Published in Spectrum August 2010
Sunday, August 01, 2010
First party fraud is a growing threat for banks. Recent figures from CIFAS reported nearly 16,000 instances of fraudulent misuse of bank accounts in the first five months of 2010. This was one per cent higher than in 2009 and 2009 was 42 per cent higher than 2008 with just 11,000 cases. While this type of fraud may not have been top of the banks’ priority list previously, it is now set to move up the ranks as the potential for financial loss increases.
There are a number of subtle differentiations between first party fraud and bad debt, and how this impacts upon institutions today. First party fraud refers to cases where a consumer opens a credit or debit account and uses it to make payments and purchases that they don’t plan to pay for. It is a pre-meditated fraud where applications for funds are submitted based upon legitimate information which is supported by verified identification. Once accepted in the system the fraudster uses various payment methods such as credit, debit cards and cheques to make purchases with no intention of actually paying, leaving the merchant, financial institution or payment scheme at a financial loss.
Andy Morris, Risk Business Solutions Consultant at ACI Worldwide discusses the growing financial losses associated with first party fraud, the unique challenge it creates for banks attempting to detect it and how best to tackle the problem as it becomes increasingly prevalent.
Detecting and managing first party fraud
First party fraud poses two main challenges for institutions. Firstly, detecting the fraud itself and secondly, dealing carefully with suspected cases. Both pose a significant challenge, creating a risk that the advantage can tip in favour of the fraudster: how can institutions manage and treat a customer fairly that they suspect of first party fraud?
Many consumer web forums highlight the level of customers or credit applicants that have failed registrations against their credit history – purportedly for account misuse or supplying false or misleading information. This highlights the critical need for accuracy in first party fraud cases- a false positive is highly damaging to the customer and could result in reputation and brand damage for the financial institution in question. On the other side of the coin, dishonestly making a false representation is a serious issue and recognised as a criminal offence under the Fraud Act 2006.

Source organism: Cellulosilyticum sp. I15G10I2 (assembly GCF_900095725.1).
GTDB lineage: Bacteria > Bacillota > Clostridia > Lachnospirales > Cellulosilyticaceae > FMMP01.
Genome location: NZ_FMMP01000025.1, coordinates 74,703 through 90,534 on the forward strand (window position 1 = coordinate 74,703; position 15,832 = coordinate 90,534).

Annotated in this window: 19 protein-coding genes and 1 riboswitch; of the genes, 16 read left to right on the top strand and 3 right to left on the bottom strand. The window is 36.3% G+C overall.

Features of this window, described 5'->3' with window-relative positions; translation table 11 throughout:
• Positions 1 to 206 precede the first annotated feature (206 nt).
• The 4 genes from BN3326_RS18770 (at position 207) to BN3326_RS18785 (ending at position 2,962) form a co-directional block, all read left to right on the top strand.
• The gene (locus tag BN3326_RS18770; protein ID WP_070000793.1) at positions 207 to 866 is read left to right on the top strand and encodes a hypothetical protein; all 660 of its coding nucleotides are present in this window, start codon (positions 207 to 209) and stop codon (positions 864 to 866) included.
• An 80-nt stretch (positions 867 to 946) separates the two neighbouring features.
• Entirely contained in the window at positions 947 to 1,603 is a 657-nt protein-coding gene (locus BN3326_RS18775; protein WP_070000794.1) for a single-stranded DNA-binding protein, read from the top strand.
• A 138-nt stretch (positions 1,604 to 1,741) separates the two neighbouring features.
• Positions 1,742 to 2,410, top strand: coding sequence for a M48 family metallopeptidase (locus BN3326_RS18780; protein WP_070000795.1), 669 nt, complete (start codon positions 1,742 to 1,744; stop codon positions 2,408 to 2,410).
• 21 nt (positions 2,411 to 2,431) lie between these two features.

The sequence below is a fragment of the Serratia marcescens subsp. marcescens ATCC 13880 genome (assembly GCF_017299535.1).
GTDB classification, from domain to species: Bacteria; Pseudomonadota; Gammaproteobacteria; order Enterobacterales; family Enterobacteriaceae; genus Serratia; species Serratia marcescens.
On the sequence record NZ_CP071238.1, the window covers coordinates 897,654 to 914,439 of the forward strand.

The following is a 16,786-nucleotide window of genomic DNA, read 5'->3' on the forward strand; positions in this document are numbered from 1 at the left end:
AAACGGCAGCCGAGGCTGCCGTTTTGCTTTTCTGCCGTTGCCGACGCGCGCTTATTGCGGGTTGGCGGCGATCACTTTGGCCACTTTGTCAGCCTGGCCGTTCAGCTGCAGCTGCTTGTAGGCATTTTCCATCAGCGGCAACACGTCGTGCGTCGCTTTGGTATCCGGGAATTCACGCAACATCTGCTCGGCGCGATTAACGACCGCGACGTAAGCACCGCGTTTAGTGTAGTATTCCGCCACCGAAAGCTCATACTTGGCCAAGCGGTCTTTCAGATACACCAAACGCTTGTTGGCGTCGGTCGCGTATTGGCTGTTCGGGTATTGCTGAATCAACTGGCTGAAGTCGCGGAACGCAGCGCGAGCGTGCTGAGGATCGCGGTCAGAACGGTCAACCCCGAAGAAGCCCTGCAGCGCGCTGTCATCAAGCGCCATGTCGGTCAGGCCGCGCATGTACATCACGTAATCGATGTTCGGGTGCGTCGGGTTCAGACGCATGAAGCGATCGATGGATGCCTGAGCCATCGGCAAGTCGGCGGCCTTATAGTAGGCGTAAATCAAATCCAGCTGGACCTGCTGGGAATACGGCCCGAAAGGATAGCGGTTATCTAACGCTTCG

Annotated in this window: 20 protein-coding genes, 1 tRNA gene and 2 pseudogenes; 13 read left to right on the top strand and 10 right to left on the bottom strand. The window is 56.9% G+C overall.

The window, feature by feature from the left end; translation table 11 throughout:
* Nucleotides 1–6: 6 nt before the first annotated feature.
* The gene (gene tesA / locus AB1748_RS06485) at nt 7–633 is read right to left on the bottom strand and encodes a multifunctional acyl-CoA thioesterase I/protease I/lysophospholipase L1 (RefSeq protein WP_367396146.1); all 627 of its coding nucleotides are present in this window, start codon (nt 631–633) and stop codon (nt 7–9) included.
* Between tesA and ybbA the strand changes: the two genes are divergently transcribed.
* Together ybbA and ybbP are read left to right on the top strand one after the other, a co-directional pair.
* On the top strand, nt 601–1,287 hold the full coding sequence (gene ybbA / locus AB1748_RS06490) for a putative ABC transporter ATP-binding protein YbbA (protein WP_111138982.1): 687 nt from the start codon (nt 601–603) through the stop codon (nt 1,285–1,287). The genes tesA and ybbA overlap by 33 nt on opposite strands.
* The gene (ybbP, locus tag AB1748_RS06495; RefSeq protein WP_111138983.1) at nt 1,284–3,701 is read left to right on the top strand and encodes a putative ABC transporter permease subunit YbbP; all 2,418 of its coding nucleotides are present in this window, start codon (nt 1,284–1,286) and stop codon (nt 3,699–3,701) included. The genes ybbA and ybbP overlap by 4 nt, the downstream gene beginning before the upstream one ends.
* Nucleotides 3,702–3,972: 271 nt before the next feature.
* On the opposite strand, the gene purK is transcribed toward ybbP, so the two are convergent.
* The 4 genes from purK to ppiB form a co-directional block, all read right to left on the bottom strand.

How an institution identifies and manages a suspected first party fraud customer requires very careful tact and diplomacy - assuming the institution was able to recognise the symptoms of first party fraud verse genuine bad debt. There will also be a “tipping point” when the fraudster becomes suspicious that the bank knows what is going on, leading them to perpetrate their crime earlier than anticipated.
What is becoming clearer in these recessionary times is just how fine the line is between bad debt and first party fraud. The main challenge banks face in preventing first party fraud is to prove beyond reasonable doubt that it is pre-meditated and not simply a genuine inability to pay a bill.
How to tackle this type of fraud
The best way to combat first party fraud is to monitor customers and attempt to detect it before it has even taken place. This may sound ambitious but there are identifiable fraudster characteristics which tend to be consistent across the globe. For example, there is a greater propensity for a certain age bracket to commit first party fraud. Once these characteristics are identified, banks should scrutinize and observe trends to distinguish between routine and inconsistent activity. A combined strategy of predictive analytics and full end-to-end payment and transaction monitoring best positions financial institutions to deter and shut down first-party fraud. If a customer is identified as suspicious, the activity can then be checked before the fraud is perpetrated thus reducing the risk to the institution. The key to assessing this successfully and reducing the frequency of false positives is by having a real time holistic view of the customer across all of their accounts.
The cost of fraud
Overall fraud levels have decreased by three per cent , however this reduction should not lead individuals to assume that the risk of fraud is any less than it was. Fraud is still very much prevalent. It costs the UK up to £30billion a year and the financial sector in particular has suffered significantly at the hands of sophisticated fraudsters. While the overall figure may fluctuate year on year and different types of fraud come to the fore at certain times, this simply shows that the exceptionally sophisticated fraudster will adapt to different circumstances and perpetrate the fraud most suited to the economic climate of the time.
First party fraud is more likely to grow rather than subside going forward. The recent recession has played a role in cash strapped individuals reverting to fraudulent activity to attain goods, which has been reflected in the increase in the level of first party fraud activity since the recession has escalated. While banks have previously gone to great lengths to protect their customers from third party fraud, they must now also take action to protect themselves and their customers from the risk of financial loss as a result of first party fraud.